Tomorrow night the Kings play the Thunder.
I would guess that many Kings fans will feel about the Thunder the way we always felt about the New Orleans Hornets. That somehow this other franchise had tremendous impact on our own situation despite the fact that the two cities never really interacted. This all would have been resolved if the Hornets had remained in Oklahoma City. Instead they are a terribly performing franchise about to be renamed in a way that will serve only to make them more provincial and completely minimize their global identity. They stayed there, OKC took our Sonics and we take the Kings. Musical chairs is a really fickle game.
I am not certain if people understand this concept of the $30M and litigation clearly enough. Please note that I have not spoken to anyone on the Hansen team in any way about the contract but can only speak from my own personal experience in 2007 and 2008. There is little chance that Hansen would ever sue the NBA. He could however sue the city of Sacramento or the owners it assembles. Both the city and those potential owners need to be aware of the liability they may be incurring if they cross boundaries. It is one thing to try to assemble your own deal. It is another to maliciously try to interfere with somebody else's deal with the deliberate intent of forcing a breach of contract.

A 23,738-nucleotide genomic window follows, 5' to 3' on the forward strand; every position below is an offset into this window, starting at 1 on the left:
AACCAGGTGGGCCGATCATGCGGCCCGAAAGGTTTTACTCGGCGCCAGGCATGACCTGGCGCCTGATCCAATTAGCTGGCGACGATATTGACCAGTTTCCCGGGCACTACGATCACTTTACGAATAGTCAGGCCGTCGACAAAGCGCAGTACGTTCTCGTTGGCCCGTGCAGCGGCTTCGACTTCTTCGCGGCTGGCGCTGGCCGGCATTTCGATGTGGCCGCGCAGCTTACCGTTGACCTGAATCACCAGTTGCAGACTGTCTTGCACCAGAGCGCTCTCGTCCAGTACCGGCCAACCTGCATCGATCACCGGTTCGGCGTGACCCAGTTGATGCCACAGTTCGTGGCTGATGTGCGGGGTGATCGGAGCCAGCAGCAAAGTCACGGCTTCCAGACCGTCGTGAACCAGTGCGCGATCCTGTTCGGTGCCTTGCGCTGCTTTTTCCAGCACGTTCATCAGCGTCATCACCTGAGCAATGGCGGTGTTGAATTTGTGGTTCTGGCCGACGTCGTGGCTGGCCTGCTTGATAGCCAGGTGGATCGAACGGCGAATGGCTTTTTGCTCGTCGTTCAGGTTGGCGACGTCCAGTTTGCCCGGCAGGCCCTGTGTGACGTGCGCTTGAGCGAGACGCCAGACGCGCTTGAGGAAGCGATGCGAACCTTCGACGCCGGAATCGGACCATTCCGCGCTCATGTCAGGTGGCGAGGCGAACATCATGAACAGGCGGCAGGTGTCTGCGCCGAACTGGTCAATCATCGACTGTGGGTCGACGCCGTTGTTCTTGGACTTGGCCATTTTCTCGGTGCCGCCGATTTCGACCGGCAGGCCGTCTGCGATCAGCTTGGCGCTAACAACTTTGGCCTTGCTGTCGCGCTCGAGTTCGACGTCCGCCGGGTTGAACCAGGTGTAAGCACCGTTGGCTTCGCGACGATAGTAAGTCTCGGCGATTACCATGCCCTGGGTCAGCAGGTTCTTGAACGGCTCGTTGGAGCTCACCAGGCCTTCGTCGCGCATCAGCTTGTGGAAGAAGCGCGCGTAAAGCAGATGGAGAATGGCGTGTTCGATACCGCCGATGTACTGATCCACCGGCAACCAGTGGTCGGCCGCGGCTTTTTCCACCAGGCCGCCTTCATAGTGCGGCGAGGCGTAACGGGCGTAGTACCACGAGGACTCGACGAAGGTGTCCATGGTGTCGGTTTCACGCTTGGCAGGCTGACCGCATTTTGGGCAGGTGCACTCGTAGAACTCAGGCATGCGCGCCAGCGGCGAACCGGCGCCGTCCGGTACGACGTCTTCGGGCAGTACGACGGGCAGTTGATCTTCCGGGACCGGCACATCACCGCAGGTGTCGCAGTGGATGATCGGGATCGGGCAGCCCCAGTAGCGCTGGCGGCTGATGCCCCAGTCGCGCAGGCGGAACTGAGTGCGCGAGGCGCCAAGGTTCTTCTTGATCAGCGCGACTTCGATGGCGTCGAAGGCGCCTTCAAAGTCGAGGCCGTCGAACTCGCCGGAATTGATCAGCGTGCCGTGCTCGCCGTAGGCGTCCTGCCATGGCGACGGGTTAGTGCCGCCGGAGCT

On an individual level this liability will vary depending on the person's position. If these people have shareholders then they need to consider their fiduciary responsibility to their shareholders or primary business. As an example it would have been very poor for the CEO of Microsoft to have been publicly sued for dishonest business practices in a private matter as that could have resulted in diminished confidence and reduced share values.
From a city standpoint they just have to look at the money and compare it realistically to their odds of winning. If this transaction goes through the city will receive a $77M payoff of the franchise loan. If it fails they face paying a minimum of $30M in damages if it is found that they interfered in a contract to which they were not a party. Thats a $107M swing in the general fund this year for a city that announced it is closing 12 schools and all of its public swimming pools.
Yesterday's press conference was not encouraging for Sacramento. Something clearly went wrong there.
The NBA does not want 30 different minority owners. They are not setting this thing up for success. The situation as we currently understand it is this: 2 major investors are interested in ownership but beginning financial review and due diligence to see whether they are willing to come forward and be publicly named. They of course have to figure out the price they are willing to pay and the terms they will consider. They also have a very limited window to figure out their own working relationship and personal liabilities.
The formerly approved arena concept now appears to be clouded with a new downtown arena site being selected. That site has a preliminary feasibility study but no significant review. The former arena site has more significant review but revenues and contracts have not been confirmed and architectural drawings are not nearly completed to the level they are in Seattle.
Those owners must now negotiate minority ownership stakes with as many as 30 individual shareholders that the mayor has assembled.
I hate to be so cynical. We will see what next week brings them.